A 30,000 foot View of Digital Healthcare, With Both Feet Planted on the Ground

September 17, 2012
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The flight had leveled out when the cabin announcement called for a doctor. A passenger was in distress, feeling chest pains. Cardiologist Eric Topol, author of the Creative Destruction of Medicine, answered. He pulled out his smartphone, which had an electrocardiogram attached, and placed it on the suffering passenger’s chest.

The flight had leveled out when the cabin announcement called for a doctor. A passenger was in distress, feeling chest pains. Cardiologist Eric Topol, author of the Creative Destruction of Medicine, answered. He pulled out his smartphone, which had an electrocardiogram attached, and placed it on the suffering passenger’s chest. He quickly was able to assess the patient’s condition: a heart attack.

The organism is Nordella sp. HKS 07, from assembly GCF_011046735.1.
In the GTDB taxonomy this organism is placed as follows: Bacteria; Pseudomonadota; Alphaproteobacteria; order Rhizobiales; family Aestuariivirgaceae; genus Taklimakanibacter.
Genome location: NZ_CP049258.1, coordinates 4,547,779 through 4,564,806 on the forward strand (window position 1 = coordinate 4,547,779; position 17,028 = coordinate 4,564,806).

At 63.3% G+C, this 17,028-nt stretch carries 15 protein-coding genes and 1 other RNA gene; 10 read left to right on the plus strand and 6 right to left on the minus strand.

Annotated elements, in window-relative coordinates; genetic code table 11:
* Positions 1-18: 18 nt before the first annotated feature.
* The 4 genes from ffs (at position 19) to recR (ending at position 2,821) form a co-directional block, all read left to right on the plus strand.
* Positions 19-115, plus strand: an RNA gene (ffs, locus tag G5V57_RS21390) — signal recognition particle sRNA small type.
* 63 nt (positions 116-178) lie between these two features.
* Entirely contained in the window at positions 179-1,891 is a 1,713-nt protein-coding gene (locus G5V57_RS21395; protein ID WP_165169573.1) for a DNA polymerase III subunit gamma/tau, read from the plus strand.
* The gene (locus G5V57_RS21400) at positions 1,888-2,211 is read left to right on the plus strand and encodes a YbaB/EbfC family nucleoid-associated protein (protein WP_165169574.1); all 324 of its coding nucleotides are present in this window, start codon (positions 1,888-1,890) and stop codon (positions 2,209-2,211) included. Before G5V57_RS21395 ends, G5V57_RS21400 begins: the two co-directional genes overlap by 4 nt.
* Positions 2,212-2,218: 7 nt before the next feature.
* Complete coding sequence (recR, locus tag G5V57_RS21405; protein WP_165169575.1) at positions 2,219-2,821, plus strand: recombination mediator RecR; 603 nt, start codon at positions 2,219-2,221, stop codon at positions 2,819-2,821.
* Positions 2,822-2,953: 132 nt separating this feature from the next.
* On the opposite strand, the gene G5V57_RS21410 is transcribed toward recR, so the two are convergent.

This is not the future of digital health. It’s happening now, as we learn in this radio interview on iHealthbeat (the California Healthcare Foundation’s radio show) with Dr. Topol; Chuck Parker, executive director of Continua Health Alliance; and Paul Sonnier, our head of digital health strategy.

Here are a few excerpts:

Parker: “Individuals recover better, and it’s less costly, to manage them at home, rather than inside of hospitals or long-term care facilities.”

Topol: [Health apps will cover] “everything from quantifying depression, quantifying your eye pressure for people with glaucoma, brain waves to prevent seizures, asthma detection to prevent an attack. So it’s just going to basically get into virtually every area of medicine.”

Sonnier: “There’s a lot of change happening in our health care systems. There’s a lot of opportunity for consumers to be aware and have very powerful and engaging tools that are sticky. And you have that confluence of factors.”

What happened to the patient on the airplane? What else do these experts have to say about digital health? You can find out by listening to the broadcast here.


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